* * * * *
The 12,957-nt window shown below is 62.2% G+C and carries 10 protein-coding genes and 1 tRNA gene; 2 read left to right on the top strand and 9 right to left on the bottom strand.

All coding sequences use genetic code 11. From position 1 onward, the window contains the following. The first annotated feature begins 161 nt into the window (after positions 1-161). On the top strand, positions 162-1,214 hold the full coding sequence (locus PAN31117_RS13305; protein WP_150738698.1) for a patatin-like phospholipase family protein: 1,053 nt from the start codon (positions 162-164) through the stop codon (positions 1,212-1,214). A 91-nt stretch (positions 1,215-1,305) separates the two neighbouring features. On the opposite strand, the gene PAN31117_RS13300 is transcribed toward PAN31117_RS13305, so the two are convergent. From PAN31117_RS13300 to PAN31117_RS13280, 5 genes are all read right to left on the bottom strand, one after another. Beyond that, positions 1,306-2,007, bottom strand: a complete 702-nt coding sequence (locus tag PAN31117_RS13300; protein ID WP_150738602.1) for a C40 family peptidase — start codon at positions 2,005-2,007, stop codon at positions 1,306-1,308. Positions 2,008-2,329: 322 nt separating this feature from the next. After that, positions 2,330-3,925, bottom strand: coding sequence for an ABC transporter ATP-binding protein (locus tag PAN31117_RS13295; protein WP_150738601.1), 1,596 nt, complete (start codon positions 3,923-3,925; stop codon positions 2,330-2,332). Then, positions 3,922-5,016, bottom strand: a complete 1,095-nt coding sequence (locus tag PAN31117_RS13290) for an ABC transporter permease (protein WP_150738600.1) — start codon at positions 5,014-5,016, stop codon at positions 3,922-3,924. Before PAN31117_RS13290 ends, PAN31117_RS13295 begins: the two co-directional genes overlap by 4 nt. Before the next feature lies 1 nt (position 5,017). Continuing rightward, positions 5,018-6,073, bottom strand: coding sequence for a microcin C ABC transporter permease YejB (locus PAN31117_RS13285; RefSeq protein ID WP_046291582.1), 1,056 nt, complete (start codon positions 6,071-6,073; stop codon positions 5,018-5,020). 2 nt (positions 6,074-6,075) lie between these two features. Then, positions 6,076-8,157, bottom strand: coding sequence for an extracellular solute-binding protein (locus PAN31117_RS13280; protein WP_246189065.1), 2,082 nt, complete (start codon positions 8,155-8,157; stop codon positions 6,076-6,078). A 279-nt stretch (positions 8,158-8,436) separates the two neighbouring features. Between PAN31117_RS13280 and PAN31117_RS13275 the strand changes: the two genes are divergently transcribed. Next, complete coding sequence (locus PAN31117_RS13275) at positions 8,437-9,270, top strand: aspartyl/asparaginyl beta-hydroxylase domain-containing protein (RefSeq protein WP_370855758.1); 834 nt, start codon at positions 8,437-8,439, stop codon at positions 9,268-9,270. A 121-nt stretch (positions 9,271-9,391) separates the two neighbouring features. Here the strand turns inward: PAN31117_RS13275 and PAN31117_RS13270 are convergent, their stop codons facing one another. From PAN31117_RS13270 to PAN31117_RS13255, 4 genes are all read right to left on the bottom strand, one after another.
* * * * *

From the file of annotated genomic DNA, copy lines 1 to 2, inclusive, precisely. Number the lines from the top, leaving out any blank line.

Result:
The 12,957-nt window shown below is 62.2% G+C and carries 10 protein-coding genes and 1 tRNA gene; 2 read left to right on the top strand and 9 right to left on the bottom strand.

All coding sequences use genetic code 11. From position 1 onward, the window contains the following. The first annotated feature begins 161 nt into the window (after positions 1-161). On the top strand, positions 162-1,214 hold the full coding sequence (locus PAN31117_RS13305; protein WP_150738698.1) for a patatin-like phospholipase family protein: 1,053 nt from the start codon (positions 162-164) through the stop codon (positions 1,212-1,214). A 91-nt stretch (positions 1,215-1,305) separates the two neighbouring features. On the opposite strand, the gene PAN31117_RS13300 is transcribed toward PAN31117_RS13305, so the two are convergent. From PAN31117_RS13300 to PAN31117_RS13280, 5 genes are all read right to left on the bottom strand, one after another. Beyond that, positions 1,306-2,007, bottom strand: a complete 702-nt coding sequence (locus tag PAN31117_RS13300; protein ID WP_150738602.1) for a C40 family peptidase — start codon at positions 2,005-2,007, stop codon at positions 1,306-1,308. Positions 2,008-2,329: 322 nt separating this feature from the next. After that, positions 2,330-3,925, bottom strand: coding sequence for an ABC transporter ATP-binding protein (locus tag PAN31117_RS13295; protein WP_150738601.1), 1,596 nt, complete (start codon positions 3,923-3,925; stop codon positions 2,330-2,332). Then, positions 3,922-5,016, bottom strand: a complete 1,095-nt coding sequence (locus tag PAN31117_RS13290) for an ABC transporter permease (protein WP_150738600.1) — start codon at positions 5,014-5,016, stop codon at positions 3,922-3,924. Before PAN31117_RS13290 ends, PAN31117_RS13295 begins: the two co-directional genes overlap by 4 nt. Before the next feature lies 1 nt (position 5,017). Continuing rightward, positions 5,018-6,073, bottom strand: coding sequence for a microcin C ABC transporter permease YejB (locus PAN31117_RS13285; RefSeq protein ID WP_046291582.1), 1,056 nt, complete (start codon positions 6,071-6,073; stop codon positions 5,018-5,020). 2 nt (positions 6,074-6,075) lie between these two features. Then, positions 6,076-8,157, bottom strand: coding sequence for an extracellular solute-binding protein (locus PAN31117_RS13280; protein WP_246189065.1), 2,082 nt, complete (start codon positions 8,155-8,157; stop codon positions 6,076-6,078). A 279-nt stretch (positions 8,158-8,436) separates the two neighbouring features. Between PAN31117_RS13280 and PAN31117_RS13275 the strand changes: the two genes are divergently transcribed. Next, complete coding sequence (locus PAN31117_RS13275) at positions 8,437-9,270, top strand: aspartyl/asparaginyl beta-hydroxylase domain-containing protein (RefSeq protein WP_370855758.1); 834 nt, start codon at positions 8,437-8,439, stop codon at positions 9,268-9,270. A 121-nt stretch (positions 9,271-9,391) separates the two neighbouring features. Here the strand turns inward: PAN31117_RS13275 and PAN31117_RS13270 are convergent, their stop codons facing one another. From PAN31117_RS13270 to PAN31117_RS13255, 4 genes are all read right to left on the bottom strand, one after another.